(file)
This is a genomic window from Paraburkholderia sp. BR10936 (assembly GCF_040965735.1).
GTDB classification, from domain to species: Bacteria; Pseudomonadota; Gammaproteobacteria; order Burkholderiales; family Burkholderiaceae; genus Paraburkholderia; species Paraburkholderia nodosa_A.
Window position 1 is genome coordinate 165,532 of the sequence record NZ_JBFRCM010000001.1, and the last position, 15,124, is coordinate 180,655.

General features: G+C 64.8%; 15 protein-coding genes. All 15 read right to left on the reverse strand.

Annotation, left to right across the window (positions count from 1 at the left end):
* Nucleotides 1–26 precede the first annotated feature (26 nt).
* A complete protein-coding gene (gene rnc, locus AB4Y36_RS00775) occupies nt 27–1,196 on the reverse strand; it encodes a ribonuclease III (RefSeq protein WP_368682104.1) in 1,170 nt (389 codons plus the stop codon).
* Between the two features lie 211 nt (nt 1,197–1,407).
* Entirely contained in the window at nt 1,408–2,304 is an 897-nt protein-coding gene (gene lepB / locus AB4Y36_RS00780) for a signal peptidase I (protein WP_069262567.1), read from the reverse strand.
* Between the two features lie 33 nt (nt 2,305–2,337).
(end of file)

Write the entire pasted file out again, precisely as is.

This is a genomic window from Paraburkholderia sp. BR10936 (assembly GCF_040965735.1).
GTDB classification, from domain to species: Bacteria; Pseudomonadota; Gammaproteobacteria; order Burkholderiales; family Burkholderiaceae; genus Paraburkholderia; species Paraburkholderia nodosa_A.
Window position 1 is genome coordinate 165,532 of the sequence record NZ_JBFRCM010000001.1, and the last position, 15,124, is coordinate 180,655.

General features: G+C 64.8%; 15 protein-coding genes. All 15 read right to left on the reverse strand.

Annotation, left to right across the window (positions count from 1 at the left end):
* Nucleotides 1–26 precede the first annotated feature (26 nt).
* A complete protein-coding gene (gene rnc, locus AB4Y36_RS00775) occupies nt 27–1,196 on the reverse strand; it encodes a ribonuclease III (RefSeq protein WP_368682104.1) in 1,170 nt (389 codons plus the stop codon).
* Between the two features lie 211 nt (nt 1,197–1,407).
* Entirely contained in the window at nt 1,408–2,304 is an 897-nt protein-coding gene (gene lepB / locus AB4Y36_RS00780) for a signal peptidase I (protein WP_069262567.1), read from the reverse strand.
* Between the two features lie 33 nt (nt 2,305–2,337).